The Complete Angler of Izaak Walton and Charles Cotton: Estensively Embellished with Engravings on Copper and Wood, from Original Paintings and Drawings, by First-rate Artists, to which are Added, an Introductory Essay, the Linnœan Arangement of the Various River Fish Delineated in the Work, and Illustrative Notes
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Angler Angling appear bait begin believe better bite body born breed brown called Carp catch Chap CHAPTER Chub colour concerning direction discourse doubt Drawn dubbing earth Edition Engraved especially excellent fall feather feed fish flies four give Grayling grow hair hand hath Hawkins head honest hook hope Italy John keep kind learned leave less live Lond London look Master mean meat Minnow month nature never night observed Original Page Pike Pisc pleasure pond present prove rest river Salmon Scholar season side silk sing sometimes song sport stand stream sure sweet tail taken tell thank thing told Trout turn usually Viat Walton wings worm
Stran 76 - And we will sit upon the rocks, Seeing the shepherds feed their flocks, By shallow rivers to whose falls Melodious birds sing madrigals. And I will make thee beds of roses And a thousand fragrant posies, A cap of flowers, and a kirtle Embroidered all with leaves of myrtle...
Stran 40 - This day dame Nature seem'd in love ; The lusty sap began to move ; Fresh juice did stir th' embracing vines ; And birds had drawn their valentines. The jealous trout, that low did lie, Rose at a...
Stran 78 - IF all the world and love were young, And truth in every shepherd's tongue, These pretty pleasures might me move To live with thee and be thy love.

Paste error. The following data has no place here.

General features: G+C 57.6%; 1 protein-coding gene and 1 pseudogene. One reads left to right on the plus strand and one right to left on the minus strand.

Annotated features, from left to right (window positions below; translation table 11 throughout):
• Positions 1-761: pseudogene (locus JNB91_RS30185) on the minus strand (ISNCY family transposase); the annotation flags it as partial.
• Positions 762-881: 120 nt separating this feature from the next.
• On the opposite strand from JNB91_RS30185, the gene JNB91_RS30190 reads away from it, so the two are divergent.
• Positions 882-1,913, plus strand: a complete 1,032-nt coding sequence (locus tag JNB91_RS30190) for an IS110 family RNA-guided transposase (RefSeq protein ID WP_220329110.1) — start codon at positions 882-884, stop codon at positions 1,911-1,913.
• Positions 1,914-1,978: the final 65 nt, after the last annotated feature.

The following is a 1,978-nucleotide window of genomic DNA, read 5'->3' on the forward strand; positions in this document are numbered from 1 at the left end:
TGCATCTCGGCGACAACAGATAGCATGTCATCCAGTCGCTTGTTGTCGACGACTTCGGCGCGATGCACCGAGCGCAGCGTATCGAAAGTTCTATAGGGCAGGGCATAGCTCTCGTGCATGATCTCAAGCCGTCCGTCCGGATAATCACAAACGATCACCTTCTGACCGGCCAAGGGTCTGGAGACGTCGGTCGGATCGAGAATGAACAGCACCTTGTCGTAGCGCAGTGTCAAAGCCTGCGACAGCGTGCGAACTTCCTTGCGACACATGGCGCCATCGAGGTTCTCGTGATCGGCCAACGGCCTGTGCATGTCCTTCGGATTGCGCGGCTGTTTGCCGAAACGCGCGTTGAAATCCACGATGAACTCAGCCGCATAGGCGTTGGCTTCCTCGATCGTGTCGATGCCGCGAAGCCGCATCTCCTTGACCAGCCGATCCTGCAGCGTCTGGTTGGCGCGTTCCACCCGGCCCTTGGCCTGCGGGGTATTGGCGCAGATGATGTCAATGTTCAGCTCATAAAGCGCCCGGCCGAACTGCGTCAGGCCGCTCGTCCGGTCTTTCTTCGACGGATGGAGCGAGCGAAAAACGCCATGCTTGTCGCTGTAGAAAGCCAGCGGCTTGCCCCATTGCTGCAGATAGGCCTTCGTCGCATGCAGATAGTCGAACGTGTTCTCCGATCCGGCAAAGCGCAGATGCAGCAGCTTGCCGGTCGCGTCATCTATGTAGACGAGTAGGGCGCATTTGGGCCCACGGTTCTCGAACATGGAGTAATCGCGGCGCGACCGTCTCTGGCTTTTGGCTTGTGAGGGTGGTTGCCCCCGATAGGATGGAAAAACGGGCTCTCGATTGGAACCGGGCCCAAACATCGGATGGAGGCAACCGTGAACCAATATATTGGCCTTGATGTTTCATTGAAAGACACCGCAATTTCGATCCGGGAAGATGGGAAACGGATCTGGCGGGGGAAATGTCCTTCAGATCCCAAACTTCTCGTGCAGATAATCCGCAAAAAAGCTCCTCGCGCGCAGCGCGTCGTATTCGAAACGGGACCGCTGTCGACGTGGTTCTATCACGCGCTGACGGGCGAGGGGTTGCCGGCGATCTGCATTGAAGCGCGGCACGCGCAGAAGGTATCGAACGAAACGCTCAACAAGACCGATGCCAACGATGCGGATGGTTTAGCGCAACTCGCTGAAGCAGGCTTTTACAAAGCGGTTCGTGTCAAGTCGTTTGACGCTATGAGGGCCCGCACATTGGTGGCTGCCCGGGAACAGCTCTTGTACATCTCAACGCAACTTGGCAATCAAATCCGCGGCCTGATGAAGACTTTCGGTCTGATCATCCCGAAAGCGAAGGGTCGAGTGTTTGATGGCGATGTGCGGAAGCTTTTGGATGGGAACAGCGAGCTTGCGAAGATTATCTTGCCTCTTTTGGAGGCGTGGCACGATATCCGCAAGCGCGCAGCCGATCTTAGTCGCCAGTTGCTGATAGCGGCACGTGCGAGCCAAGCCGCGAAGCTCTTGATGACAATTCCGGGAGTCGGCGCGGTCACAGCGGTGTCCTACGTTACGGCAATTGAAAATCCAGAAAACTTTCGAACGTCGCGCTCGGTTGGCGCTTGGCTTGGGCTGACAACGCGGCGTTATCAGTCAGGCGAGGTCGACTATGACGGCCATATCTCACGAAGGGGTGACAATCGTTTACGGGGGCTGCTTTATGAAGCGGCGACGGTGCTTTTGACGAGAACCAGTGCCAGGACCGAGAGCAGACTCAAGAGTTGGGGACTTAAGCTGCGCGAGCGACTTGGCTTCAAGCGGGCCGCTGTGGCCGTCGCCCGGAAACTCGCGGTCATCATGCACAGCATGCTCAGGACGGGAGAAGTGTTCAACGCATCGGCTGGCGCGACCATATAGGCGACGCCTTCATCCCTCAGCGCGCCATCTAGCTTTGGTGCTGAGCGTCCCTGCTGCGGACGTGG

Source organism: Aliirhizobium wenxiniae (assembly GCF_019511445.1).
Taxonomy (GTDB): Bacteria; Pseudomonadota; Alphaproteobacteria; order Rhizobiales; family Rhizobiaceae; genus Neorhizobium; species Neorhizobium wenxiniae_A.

Stran 112 - SWEET day, so cool, so calm, so bright, The bridal of the earth and sky, The dew shall weep thy fall to-night, For thou must die. Sweet rose, whose hue, angry and brave, Bids the rash gazer wipe his eye, Thy root is ever in its grave, And thou must die. Sweet spring, full of sweet days and roses, A box where sweets compacted lie, My music shows ye have your closes, And all must die.
Stran 41 - With the swift pilgrim's daubed nest; The groves already did rejoice, In Philomel's triumphing voice; The showers were short, the weather mild, The morning fresh, the evening smiled. Joan takes her neat-rubbed pail, and now She trips to milk the sand-red cow ; Where for some sturdy foot-ball swain Joan strokes a syllabub or twain; The fields and gardens were beset With tulips, crocus, violet; And now, though late, the modest rose Did more than half a blush disclose. Thus all looks gay and full of...
Stran 214 - Calls my fleeting soul away : Oh ! suppress that magic sound, Which destroys without a wound. Peace, Chloris ! peace, or singing die, That together you and I To heaven may go ; For all we know Of what the blessed do above, Is, that they sing, and that they love.
Stran 41 - Let me live harmlessly ; and near the brink Of Trent or Avon have a dwelling-place, Where I may see my quill or cork down sink With eager bite of perch, or bleak, or dace ; And on the world and my Creator think : Whilst some men strive ill-gotten goods t' embrace, And others spend their time in base excess Of wine, or worse, in war and wantonness.
Stran 116 - And raise my low-pitched thoughts above Earth, or what poor mortals love : Thus, free from lawsuits, and the noise Of princes
Stran 116 - I IN these flowery meads would be : These crystal streams should solace me; To whose harmonious bubbling noise I with my angle would rejoice. Sit here, and see the turtle-dove Court his chaste mate to acts of love; Or on that bank, feel the west wind Breathe health and plenty; please my mind. To see sweet dewdrops kiss these flowers. And then...